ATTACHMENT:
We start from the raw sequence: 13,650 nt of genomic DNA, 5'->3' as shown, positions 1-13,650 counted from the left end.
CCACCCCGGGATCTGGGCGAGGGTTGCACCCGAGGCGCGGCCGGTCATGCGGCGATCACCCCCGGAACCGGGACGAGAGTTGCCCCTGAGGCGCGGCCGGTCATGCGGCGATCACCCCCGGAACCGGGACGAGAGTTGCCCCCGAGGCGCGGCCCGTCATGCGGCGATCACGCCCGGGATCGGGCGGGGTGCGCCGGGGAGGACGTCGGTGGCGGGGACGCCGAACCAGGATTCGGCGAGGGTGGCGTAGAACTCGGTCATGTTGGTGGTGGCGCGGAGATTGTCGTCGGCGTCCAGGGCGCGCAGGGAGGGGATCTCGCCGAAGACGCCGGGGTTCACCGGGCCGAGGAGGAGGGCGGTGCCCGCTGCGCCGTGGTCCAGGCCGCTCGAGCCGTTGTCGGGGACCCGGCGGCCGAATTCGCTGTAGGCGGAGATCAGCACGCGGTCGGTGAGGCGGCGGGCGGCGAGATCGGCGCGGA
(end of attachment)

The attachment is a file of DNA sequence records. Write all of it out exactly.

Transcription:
We start from the raw sequence: 13,650 nt of genomic DNA, 5'->3' as shown, positions 1-13,650 counted from the left end.
CCACCCCGGGATCTGGGCGAGGGTTGCACCCGAGGCGCGGCCGGTCATGCGGCGATCACCCCCGGAACCGGGACGAGAGTTGCCCCTGAGGCGCGGCCGGTCATGCGGCGATCACCCCCGGAACCGGGACGAGAGTTGCCCCCGAGGCGCGGCCCGTCATGCGGCGATCACGCCCGGGATCGGGCGGGGTGCGCCGGGGAGGACGTCGGTGGCGGGGACGCCGAACCAGGATTCGGCGAGGGTGGCGTAGAACTCGGTCATGTTGGTGGTGGCGCGGAGATTGTCGTCGGCGTCCAGGGCGCGCAGGGAGGGGATCTCGCCGAAGACGCCGGGGTTCACCGGGCCGAGGAGGAGGGCGGTGCCCGCTGCGCCGTGGTCCAGGCCGCTCGAGCCGTTGTCGGGGACCCGGCGGCCGAATTCGCTGTAGGCGGAGATCAGCACGCGGTCGGTGAGGCGGCGGGCGGCGAGATCGGCGCGGA